To trigger these statutes, it’s recommended to make a written 60-day time limit demand by certified mail, return receipt requested with the amount that you’re willing to settle for.
The most well-known court case is State Farm Mutual Insurance Company v. Mabry, 556 S.E.2d 114 (Gs. 2001). The Georgia Supreme Court held that insurance companies have a duty to evaluate all first party physical damage claims for diminished value, just as they evaluate other elements of damage, and to adopt a suitable methodology for doing so.
17c Formula and Diminished Value Claims in Georgia
In the State Farm v. Mabry case mentioned above, a formula arose that was only intended for use in that case. This model, known as the “17c formula” was used to settle claims for a class of 25,000 claimants. It was created using a simple methodology specifically for that case because of the large number of claimants and the need for a quick, easy, and predictable means to evaluate each claim.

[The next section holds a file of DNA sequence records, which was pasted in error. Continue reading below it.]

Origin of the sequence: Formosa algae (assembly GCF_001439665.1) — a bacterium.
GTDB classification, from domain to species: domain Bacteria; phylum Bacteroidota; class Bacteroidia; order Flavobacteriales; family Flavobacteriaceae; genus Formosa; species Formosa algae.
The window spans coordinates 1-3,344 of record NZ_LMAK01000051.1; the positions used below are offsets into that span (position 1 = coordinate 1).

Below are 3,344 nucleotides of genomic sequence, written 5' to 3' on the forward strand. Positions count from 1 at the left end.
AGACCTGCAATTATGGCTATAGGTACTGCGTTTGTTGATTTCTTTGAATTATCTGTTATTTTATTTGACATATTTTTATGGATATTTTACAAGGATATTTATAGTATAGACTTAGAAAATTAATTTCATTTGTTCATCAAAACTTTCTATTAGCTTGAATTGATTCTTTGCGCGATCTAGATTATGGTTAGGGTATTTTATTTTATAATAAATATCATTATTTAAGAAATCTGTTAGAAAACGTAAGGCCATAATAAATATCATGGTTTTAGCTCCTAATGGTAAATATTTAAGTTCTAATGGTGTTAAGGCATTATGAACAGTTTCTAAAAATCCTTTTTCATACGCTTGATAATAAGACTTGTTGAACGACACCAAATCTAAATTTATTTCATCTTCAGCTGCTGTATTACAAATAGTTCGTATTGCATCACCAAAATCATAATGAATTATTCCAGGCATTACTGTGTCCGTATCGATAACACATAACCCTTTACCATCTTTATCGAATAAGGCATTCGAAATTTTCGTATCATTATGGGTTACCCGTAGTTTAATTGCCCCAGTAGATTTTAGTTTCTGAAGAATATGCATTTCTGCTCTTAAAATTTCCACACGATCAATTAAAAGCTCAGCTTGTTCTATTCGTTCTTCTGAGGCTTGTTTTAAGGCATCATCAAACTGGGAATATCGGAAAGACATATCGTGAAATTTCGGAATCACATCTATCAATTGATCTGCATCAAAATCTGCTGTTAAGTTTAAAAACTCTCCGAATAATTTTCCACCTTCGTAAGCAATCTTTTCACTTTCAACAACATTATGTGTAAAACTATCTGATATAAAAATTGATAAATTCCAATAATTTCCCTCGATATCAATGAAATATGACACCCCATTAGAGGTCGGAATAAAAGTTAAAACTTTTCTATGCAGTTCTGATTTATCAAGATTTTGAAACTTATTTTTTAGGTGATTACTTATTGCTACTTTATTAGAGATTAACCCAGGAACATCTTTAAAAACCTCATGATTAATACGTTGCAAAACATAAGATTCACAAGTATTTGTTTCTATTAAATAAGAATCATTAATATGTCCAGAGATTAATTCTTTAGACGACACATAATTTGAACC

Since then, many insurance companies have adopted the 17c diminished value formula in an effort to reduce diminished value claim payouts in Georgia.
The 17c formula is widely used by the insurance industry to control and cap diminished value payouts without regard to the unique circumstances of a claim. In response to this abuse, the Georgia Insurance Commissioner issued a directive to all insurance carriers stating they do not endorse the use of that formula. The directive states:
“It has come to our attention that certain carriers are incorrectly suggesting to their insureds that the Department has approved a specific formula for determining diminution of value. It also has come to our attention that certain carriers are incorrectly suggesting to their insureds that the diminished value result arrived at by the carrier’s use of a selected formula reflects the definitive amount to which the insured is entitled under Mabry and for which the insurer may be liable. The purpose of this Directive is to clarify the Department’s position as it relates to diminution of value claims.